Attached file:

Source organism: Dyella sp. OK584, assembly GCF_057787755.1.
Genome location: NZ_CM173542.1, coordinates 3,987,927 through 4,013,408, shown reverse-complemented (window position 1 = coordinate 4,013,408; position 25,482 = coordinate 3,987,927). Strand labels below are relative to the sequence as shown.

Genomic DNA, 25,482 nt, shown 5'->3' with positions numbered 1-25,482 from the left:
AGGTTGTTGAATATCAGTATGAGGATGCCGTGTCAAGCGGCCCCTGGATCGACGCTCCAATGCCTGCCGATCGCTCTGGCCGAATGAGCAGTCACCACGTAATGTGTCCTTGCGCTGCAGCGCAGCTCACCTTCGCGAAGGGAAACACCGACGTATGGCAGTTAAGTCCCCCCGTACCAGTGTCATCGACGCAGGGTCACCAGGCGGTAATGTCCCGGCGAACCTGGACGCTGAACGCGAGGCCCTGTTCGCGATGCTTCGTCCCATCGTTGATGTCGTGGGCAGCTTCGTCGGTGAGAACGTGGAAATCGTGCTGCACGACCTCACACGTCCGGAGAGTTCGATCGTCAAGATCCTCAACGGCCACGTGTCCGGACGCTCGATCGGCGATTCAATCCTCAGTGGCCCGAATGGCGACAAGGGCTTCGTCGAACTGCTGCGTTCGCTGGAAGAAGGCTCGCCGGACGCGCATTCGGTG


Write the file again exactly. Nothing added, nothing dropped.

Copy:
Source organism: Dyella sp. OK584, assembly GCF_057787755.1.
Genome location: NZ_CM173542.1, coordinates 3,987,927 through 4,013,408, shown reverse-complemented (window position 1 = coordinate 4,013,408; position 25,482 = coordinate 3,987,927). Strand labels below are relative to the sequence as shown.

Genomic DNA, 25,482 nt, shown 5'->3' with positions numbered 1-25,482 from the left:
AGGTTGTTGAATATCAGTATGAGGATGCCGTGTCAAGCGGCCCCTGGATCGACGCTCCAATGCCTGCCGATCGCTCTGGCCGAATGAGCAGTCACCACGTAATGTGTCCTTGCGCTGCAGCGCAGCTCACCTTCGCGAAGGGAAACACCGACGTATGGCAGTTAAGTCCCCCCGTACCAGTGTCATCGACGCAGGGTCACCAGGCGGTAATGTCCCGGCGAACCTGGACGCTGAACGCGAGGCCCTGTTCGCGATGCTTCGTCCCATCGTTGATGTCGTGGGCAGCTTCGTCGGTGAGAACGTGGAAATCGTGCTGCACGACCTCACACGTCCGGAGAGTTCGATCGTCAAGATCCTCAACGGCCACGTGTCCGGACGCTCGATCGGCGATTCAATCCTCAGTGGCCCGAATGGCGACAAGGGCTTCGTCGAACTGCTGCGTTCGCTGGAAGAAGGCTCGCCGGACGCGCATTCGGTG